A successful boardomatic (or animatic, for that matter) is one the agency creatives feel properly conveys their idea. With that in mind, the most successful examples of boardomatics in testing are typically ones with simpler camera movements or concepts. Here are two examples of boardomatics and an explanation of what made each successful. Additionally, our roster of storyboard artists at ASB Art can give you a sense of different illustration styles to select from.
What makes a boardomatic “successful”?
Let’s first define a successful boardomatic. Our definition has two parts:
- The viewer is able to understand the concept.
- The concept stays with the viewer after they see the commercial and is something they are impacted by.
In general, if a boardomatic has these two characteristics, it will perform well in testing, which categorizes it as a success. Successful boardomatics generally have these characteristics:
- They have fewer angles and less camera movement.
- They are simple to execute.
- There’s no “big” action, like big crowds, explosions, or extensive motion.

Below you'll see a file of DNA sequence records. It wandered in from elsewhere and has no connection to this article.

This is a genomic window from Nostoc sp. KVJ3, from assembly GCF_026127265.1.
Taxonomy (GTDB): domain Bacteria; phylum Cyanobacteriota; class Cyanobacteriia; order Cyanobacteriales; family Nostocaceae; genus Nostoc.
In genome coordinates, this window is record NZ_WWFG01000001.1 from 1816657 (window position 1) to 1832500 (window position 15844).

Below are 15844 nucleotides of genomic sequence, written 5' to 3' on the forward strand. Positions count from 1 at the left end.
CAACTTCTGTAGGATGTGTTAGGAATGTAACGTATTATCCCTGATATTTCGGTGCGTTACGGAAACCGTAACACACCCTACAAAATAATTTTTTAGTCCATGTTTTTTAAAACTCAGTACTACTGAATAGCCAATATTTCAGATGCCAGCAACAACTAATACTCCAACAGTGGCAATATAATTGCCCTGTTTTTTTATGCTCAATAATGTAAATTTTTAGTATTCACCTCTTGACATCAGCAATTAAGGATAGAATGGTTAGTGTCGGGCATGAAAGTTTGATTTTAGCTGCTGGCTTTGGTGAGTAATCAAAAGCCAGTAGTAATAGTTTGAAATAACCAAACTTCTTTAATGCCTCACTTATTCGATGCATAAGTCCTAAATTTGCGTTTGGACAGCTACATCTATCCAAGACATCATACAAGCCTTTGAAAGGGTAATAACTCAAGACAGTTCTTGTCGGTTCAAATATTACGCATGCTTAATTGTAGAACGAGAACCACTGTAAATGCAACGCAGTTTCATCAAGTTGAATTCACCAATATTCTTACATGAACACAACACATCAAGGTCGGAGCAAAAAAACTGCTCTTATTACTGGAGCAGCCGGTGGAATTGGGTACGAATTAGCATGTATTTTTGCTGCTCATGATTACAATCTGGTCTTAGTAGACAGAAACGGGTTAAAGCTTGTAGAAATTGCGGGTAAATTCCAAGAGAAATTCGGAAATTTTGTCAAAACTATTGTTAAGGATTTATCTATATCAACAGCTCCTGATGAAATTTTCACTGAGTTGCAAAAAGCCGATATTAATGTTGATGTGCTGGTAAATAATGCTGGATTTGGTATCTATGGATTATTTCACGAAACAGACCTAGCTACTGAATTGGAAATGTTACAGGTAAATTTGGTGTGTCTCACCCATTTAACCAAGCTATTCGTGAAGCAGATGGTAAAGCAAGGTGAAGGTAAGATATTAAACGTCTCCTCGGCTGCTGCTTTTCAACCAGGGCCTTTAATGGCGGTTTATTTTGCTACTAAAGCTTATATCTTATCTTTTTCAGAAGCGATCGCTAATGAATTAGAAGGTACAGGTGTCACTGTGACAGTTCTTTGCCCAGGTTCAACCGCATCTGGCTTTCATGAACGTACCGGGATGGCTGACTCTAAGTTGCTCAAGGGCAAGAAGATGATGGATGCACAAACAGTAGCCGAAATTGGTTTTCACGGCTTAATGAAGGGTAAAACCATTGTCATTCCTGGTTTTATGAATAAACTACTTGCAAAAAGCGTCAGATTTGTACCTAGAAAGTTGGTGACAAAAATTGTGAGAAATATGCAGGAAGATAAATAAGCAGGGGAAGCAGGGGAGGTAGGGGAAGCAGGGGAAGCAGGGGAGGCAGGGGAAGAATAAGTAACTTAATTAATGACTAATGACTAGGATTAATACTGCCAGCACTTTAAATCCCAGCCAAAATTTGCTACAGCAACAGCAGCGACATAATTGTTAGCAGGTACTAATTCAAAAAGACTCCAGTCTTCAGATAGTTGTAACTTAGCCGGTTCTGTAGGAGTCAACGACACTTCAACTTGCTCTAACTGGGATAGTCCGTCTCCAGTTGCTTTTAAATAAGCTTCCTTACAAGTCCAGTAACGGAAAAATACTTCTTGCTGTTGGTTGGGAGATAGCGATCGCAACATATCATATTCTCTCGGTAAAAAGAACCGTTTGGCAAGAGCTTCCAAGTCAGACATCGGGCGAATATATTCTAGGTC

- They have a minimal number of characters.
Examples Of Successful Boardomatics
This spot worked well because it’s a slow reveal—it has a limited number of angles and camera movement, and when the camera does move, it’s steady. The creative is also understated; it’s funny, but the execution is on the simpler side.
As with the Dreyers spot, this boardomatic has no “big” action. There are just a couple of characters, there are no quick cuts, and the spot has steady movement. The creative is also simple in this spot, too.
Both of these spots perform so well as boardomatics in testing because if they were made into fullup commercials, the production execution would be somewhat similar to what we see in the boardomatic. There aren’t any complex camera movements or actions that we’re missing by only viewing a still. In both, the humor is derived from the creative, not the actions.
A better alternative?
While boardomatics can successfully convey some ideas, for many concept ideas, they just don’t offer enough detail and movement to show what the full-up will look like. The more advanced a commercial spot is, whether it is with multiple characters or complex movements, the less likely the concept can be easily interpreted by the viewer using only still frames.
If your idea has more than a few steady movements and one or two characters, then you may want to consider some other options—animatic production types like 3D cinematics, illustrated cinematics, hybrid cinematics, and HD live may offer you the features you need to prove your concept type and easily take that concept into pre-production. (You can learn more about some other options here.)
And, if you have any questions about whether or not a boardomatic is right for your idea, we’re happy to help you find the answer.